When it comes to fireworks, I’m like a little child.
I know exactly what the Fourth of July is about. I can recite part of the Declaration of Independence even now, years after learning it in school. But if I’m going to be honest, I don’t look forward to Independence Day because it celebrates the inalienable (unalienable?) rights of life, liberty and the pursuit of happiness.
I just want a few big, window-shaking booms.
I was always at summer camp over the Fourth of July, so I often had the doubtful enjoyment of watching Cedar Point’s fireworks from about 15 miles away. If it wasn’t cloudy. Most of the time, the lightning bugs were brighter. And more fun. You can’t hold an exploding firecracker in your hand … unless you like the ER doctor.
The real booms came when I got back home and could catch some of the weekend displays in surrounding towns. They were small towns. You could sit almost as close as you wanted to the fireworks spot. Which made an otherwise simple fireworks show seem bigger than imaginable to a 10-year-old.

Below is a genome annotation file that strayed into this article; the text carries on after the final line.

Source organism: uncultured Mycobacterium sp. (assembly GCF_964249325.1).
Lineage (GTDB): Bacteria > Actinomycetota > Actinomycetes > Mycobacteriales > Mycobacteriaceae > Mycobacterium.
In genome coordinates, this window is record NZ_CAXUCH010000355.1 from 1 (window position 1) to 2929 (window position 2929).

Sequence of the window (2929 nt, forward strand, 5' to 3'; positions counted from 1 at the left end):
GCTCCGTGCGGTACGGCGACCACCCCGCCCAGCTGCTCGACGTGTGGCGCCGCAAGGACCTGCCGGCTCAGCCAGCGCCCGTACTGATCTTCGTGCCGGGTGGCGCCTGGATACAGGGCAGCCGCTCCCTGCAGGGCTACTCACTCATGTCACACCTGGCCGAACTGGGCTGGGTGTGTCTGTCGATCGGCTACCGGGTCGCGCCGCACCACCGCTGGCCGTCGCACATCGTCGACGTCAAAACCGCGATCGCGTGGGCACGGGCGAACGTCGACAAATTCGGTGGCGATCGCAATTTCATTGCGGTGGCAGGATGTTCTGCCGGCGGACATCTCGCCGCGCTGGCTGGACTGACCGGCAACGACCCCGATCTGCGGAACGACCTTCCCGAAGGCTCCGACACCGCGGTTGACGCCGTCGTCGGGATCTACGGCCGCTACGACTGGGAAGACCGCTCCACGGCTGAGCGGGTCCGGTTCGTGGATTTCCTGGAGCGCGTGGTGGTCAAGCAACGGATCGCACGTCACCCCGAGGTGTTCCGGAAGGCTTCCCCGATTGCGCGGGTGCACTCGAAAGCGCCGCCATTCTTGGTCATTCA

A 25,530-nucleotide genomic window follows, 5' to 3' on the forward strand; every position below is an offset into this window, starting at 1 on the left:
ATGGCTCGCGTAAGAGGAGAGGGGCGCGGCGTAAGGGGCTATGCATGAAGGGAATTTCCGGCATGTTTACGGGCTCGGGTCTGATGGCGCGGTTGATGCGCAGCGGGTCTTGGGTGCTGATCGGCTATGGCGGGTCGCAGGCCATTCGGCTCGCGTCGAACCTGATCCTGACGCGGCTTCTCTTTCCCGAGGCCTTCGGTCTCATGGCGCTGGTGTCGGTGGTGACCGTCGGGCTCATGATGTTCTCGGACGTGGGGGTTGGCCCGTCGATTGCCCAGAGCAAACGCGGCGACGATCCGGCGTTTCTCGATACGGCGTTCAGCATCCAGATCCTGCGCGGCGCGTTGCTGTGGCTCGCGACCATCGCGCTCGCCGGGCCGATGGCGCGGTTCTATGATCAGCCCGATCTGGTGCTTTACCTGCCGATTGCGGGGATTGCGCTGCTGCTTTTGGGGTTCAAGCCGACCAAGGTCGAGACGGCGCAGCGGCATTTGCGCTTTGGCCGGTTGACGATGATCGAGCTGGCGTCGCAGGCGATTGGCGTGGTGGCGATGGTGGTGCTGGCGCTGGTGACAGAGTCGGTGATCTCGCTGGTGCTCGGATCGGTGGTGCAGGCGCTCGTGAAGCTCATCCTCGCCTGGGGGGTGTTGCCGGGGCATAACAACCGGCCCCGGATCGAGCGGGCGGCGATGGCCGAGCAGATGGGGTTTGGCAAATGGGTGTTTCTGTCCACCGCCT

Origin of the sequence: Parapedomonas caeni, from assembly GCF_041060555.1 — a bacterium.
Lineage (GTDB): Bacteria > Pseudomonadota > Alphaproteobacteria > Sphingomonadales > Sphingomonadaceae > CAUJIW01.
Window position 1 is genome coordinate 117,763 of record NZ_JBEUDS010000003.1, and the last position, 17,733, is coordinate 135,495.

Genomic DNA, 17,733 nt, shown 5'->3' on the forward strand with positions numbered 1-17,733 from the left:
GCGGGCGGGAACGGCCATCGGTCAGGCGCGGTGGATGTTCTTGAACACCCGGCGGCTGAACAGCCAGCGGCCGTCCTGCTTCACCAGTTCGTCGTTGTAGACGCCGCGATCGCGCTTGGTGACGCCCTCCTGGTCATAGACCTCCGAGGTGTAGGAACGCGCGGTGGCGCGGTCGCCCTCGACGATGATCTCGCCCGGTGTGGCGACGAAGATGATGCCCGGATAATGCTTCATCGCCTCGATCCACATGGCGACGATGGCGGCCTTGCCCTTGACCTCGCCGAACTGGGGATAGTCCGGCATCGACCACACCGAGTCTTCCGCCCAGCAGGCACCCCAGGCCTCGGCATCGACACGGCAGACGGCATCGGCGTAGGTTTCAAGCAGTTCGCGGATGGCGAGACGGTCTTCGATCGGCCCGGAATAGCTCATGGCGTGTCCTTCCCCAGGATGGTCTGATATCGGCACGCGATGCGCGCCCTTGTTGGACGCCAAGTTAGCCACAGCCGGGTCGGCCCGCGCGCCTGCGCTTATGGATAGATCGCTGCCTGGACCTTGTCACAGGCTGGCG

All of us kids usually got to go see the fireworks together. As the oldest child, I got the privilege of helping Mom dole out the sparklers we’d bring. As the oldest child, I also took the liberty of giving myself an extra two or three on a few occasions. I love my inalienable rights.
Then the first shot was fired. I sometimes pretended I was watching the British ships bombard Fort McHenry like in the National Anthem. Why I imagined Fort McHenry was located somewhere along the Big Dipper, I don’t know.
“BOOM!” There went one of the standard fireworks that look like dandelions ready to lose their seeds. The British are attacking!
“BOOOOOM!” And there’s one of the deep bass fireworks that’s not much more than a flash of light, but better than a rock concert for stopping your heart. The colonists are returning fire!
“Xxxxxx!” You figure this one out.
So, after all the parades, races and fish fries wrap up, I give you one guess where I’ll be tonight.
– Sarah Einselen
Friday columnist / Might be a pyro